In post-revolutionary states in the aftermath of the Arab Spring; in conflict-affected states of West Africa, and in suburbs of London and Paris, Los Angeles and Minneapolis, the search for inclusion is universal — especially among youth. Islamic radicalism caters directly to that sense of searching for self. In 2014, while in Iraq, I talked with an Arab Islamic civil society leader from Mosul. He had fled to Kurdistan after the Da’esh invasion. Originally, he sought to join them. However, he quickly changed his mind when he witnessed their brutal reality.
“I knew that Da’esh was not good people,” he told me. “But I saw that I might find a way to be part of something bigger than myself.”
The abundance of donor-devised workforce development, economic growth, and job creation initiatives designed to undermine the appeal of extremism makes intuitive sense. Preventing extremist rhetoric from taking hold in the minds and hearts of these vulnerable youth by attending to their basic needs is at least a first step. Meaningful employment could easily be a path to the more fulsome social inclusion that makes irrelevant the appeal of these violent groups.
Yet I do not advocate for blanket ‘inclusion’ programs; siloed CVE programming may also miss the mark if it is too focused on isolating and intervening in the lives of a small, defined group of beneficiaries. Instead, as part of any assistance package, we should support host country communities and governments to offer meaningful paths to inclusion for all citizens.
To do that, I offer the following principles:
1. Prioritize community inclusion activities.
Locally-owned and sustainable development assistance is a best practice in any sector — particularly with CVE programming. Inclusion happens when community members collaborate on project activities through mentoring and sponsoring at-risk youth, finding ways to build mutual understanding and connection, and by supporting the community’s inclusion efforts for their young citizens.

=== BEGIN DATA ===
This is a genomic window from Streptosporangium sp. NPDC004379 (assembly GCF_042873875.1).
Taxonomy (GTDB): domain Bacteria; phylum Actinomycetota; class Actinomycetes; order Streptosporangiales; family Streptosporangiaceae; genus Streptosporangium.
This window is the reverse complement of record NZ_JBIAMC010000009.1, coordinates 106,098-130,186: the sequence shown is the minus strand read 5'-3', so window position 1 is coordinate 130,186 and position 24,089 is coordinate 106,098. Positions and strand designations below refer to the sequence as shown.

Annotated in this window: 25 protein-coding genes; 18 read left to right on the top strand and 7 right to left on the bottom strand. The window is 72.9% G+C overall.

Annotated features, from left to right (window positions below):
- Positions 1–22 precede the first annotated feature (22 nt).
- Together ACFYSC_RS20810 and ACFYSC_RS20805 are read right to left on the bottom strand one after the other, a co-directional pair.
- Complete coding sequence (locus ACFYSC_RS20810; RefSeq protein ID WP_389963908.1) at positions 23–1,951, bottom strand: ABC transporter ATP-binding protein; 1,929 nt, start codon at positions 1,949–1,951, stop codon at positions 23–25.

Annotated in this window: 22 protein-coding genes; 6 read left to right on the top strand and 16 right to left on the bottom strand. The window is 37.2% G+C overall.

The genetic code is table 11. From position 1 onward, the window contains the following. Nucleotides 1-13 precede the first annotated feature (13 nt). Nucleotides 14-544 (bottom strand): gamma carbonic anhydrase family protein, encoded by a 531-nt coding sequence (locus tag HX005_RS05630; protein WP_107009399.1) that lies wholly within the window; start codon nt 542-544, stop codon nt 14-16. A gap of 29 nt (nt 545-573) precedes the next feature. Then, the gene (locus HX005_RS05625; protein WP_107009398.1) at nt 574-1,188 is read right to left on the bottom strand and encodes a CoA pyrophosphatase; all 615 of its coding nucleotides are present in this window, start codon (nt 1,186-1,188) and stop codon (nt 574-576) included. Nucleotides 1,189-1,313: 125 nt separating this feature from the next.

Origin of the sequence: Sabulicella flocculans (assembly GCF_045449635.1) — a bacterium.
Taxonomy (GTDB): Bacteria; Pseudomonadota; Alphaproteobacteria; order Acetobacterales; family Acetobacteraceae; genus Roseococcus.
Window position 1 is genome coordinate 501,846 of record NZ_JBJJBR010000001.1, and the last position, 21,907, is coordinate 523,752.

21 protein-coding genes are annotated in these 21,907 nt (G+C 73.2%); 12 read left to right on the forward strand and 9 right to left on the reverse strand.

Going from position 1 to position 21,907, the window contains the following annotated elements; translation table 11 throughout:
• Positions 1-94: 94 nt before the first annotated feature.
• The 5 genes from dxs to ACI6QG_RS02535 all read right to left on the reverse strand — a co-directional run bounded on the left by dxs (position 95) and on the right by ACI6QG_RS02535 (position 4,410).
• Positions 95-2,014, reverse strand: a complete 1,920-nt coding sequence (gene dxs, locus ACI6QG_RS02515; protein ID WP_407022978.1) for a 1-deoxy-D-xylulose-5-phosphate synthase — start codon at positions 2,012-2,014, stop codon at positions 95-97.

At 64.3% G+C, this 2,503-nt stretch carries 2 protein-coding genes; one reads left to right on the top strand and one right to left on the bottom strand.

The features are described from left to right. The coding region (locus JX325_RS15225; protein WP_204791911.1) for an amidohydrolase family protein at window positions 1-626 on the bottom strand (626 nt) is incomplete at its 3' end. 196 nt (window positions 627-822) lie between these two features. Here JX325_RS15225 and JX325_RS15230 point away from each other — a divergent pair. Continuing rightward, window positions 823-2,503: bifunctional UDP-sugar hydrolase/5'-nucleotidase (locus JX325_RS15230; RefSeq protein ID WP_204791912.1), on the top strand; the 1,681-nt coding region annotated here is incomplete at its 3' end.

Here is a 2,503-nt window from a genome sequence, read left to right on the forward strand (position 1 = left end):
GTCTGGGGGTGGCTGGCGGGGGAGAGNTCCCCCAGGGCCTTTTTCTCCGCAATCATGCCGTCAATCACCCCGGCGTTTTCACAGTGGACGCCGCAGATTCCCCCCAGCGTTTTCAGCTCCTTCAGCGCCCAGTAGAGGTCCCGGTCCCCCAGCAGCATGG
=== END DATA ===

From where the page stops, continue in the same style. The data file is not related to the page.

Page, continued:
2. Strive for multi-sector interventions.
Single sector initiatives often only address an empirical driver of radicalization and don’t account for the complexity or context of the problem. Sometimes vocational training approaches are found to be ineffective because the training doesn’t align with the local job market. More problematically, these approaches can heighten the sense of exclusion and disconnection that young participants already experience.
3. Be aware of the power of labels.
Informing young people that they are ‘marginalized’ or ‘at risk’ can increase their sense of alienation and exclusion. These labels can also cause host country governments to regard youth with suspicion or as a ‘problem’ to be solved. Far more effective for violent extremism prevention is focusing on engagement between youth and their communities, and the paths to inclusion that host governments, civil society, and youth themselves can create.
In countries where young people struggle to meet even their most basic physical needs, addressing livelihoods or vocational training could be a useful component of engaging those most at risk. In order to present a viable alternative to the extremist recruiting narrative, however, the starting point of any CVE assistance should be fostering the meaningful inclusion of young citizens in their own communities.
Michele Piercey is a director in Chemonics' Conflict & Crisis Practice.